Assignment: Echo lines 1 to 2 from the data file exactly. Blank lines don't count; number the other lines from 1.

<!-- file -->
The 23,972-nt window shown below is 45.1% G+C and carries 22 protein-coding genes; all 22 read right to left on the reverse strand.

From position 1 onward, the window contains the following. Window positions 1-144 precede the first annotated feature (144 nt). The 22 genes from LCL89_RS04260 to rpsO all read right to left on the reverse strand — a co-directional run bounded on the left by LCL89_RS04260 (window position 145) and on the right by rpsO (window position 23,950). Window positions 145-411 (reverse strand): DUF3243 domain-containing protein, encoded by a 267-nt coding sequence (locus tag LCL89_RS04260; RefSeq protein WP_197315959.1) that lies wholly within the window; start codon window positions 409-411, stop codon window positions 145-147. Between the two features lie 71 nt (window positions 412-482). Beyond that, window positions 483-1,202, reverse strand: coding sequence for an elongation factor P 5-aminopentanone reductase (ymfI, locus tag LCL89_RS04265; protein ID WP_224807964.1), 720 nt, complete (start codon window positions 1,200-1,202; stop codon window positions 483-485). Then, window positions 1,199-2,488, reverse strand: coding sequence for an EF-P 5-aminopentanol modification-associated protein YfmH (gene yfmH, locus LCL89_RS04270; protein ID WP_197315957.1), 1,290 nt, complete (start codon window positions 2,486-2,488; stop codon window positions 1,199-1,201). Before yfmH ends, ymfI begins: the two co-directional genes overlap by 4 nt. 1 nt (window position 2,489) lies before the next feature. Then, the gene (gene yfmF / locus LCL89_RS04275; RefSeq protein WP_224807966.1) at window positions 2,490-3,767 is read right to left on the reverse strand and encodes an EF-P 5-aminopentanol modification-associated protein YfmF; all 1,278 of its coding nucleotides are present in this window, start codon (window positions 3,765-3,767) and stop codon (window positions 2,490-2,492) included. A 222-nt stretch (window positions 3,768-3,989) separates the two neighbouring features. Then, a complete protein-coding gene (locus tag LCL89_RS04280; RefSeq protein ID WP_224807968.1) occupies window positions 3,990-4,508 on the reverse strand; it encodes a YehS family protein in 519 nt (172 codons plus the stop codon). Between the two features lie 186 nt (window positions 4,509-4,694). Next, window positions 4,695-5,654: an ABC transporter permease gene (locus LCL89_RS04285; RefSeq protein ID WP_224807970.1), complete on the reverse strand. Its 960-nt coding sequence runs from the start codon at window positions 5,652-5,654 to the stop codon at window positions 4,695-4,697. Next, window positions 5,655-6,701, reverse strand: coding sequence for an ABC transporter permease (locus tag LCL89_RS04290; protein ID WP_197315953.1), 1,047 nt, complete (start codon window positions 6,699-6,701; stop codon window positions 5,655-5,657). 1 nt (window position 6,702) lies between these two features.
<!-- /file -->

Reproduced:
The 23,972-nt window shown below is 45.1% G+C and carries 22 protein-coding genes; all 22 read right to left on the reverse strand.

From position 1 onward, the window contains the following. Window positions 1-144 precede the first annotated feature (144 nt). The 22 genes from LCL89_RS04260 to rpsO all read right to left on the reverse strand — a co-directional run bounded on the left by LCL89_RS04260 (window position 145) and on the right by rpsO (window position 23,950). Window positions 145-411 (reverse strand): DUF3243 domain-containing protein, encoded by a 267-nt coding sequence (locus tag LCL89_RS04260; RefSeq protein WP_197315959.1) that lies wholly within the window; start codon window positions 409-411, stop codon window positions 145-147. Between the two features lie 71 nt (window positions 412-482). Beyond that, window positions 483-1,202, reverse strand: coding sequence for an elongation factor P 5-aminopentanone reductase (ymfI, locus tag LCL89_RS04265; protein ID WP_224807964.1), 720 nt, complete (start codon window positions 1,200-1,202; stop codon window positions 483-485). Then, window positions 1,199-2,488, reverse strand: coding sequence for an EF-P 5-aminopentanol modification-associated protein YfmH (gene yfmH, locus LCL89_RS04270; protein ID WP_197315957.1), 1,290 nt, complete (start codon window positions 2,486-2,488; stop codon window positions 1,199-1,201). Before yfmH ends, ymfI begins: the two co-directional genes overlap by 4 nt. 1 nt (window position 2,489) lies before the next feature. Then, the gene (gene yfmF / locus LCL89_RS04275; RefSeq protein WP_224807966.1) at window positions 2,490-3,767 is read right to left on the reverse strand and encodes an EF-P 5-aminopentanol modification-associated protein YfmF; all 1,278 of its coding nucleotides are present in this window, start codon (window positions 3,765-3,767) and stop codon (window positions 2,490-2,492) included. A 222-nt stretch (window positions 3,768-3,989) separates the two neighbouring features. Then, a complete protein-coding gene (locus tag LCL89_RS04280; RefSeq protein ID WP_224807968.1) occupies window positions 3,990-4,508 on the reverse strand; it encodes a YehS family protein in 519 nt (172 codons plus the stop codon). Between the two features lie 186 nt (window positions 4,509-4,694). Next, window positions 4,695-5,654: an ABC transporter permease gene (locus LCL89_RS04285; RefSeq protein ID WP_224807970.1), complete on the reverse strand. Its 960-nt coding sequence runs from the start codon at window positions 5,652-5,654 to the stop codon at window positions 4,695-4,697. Next, window positions 5,655-6,701, reverse strand: coding sequence for an ABC transporter permease (locus tag LCL89_RS04290; protein ID WP_197315953.1), 1,047 nt, complete (start codon window positions 6,699-6,701; stop codon window positions 5,655-5,657). 1 nt (window position 6,702) lies between these two features.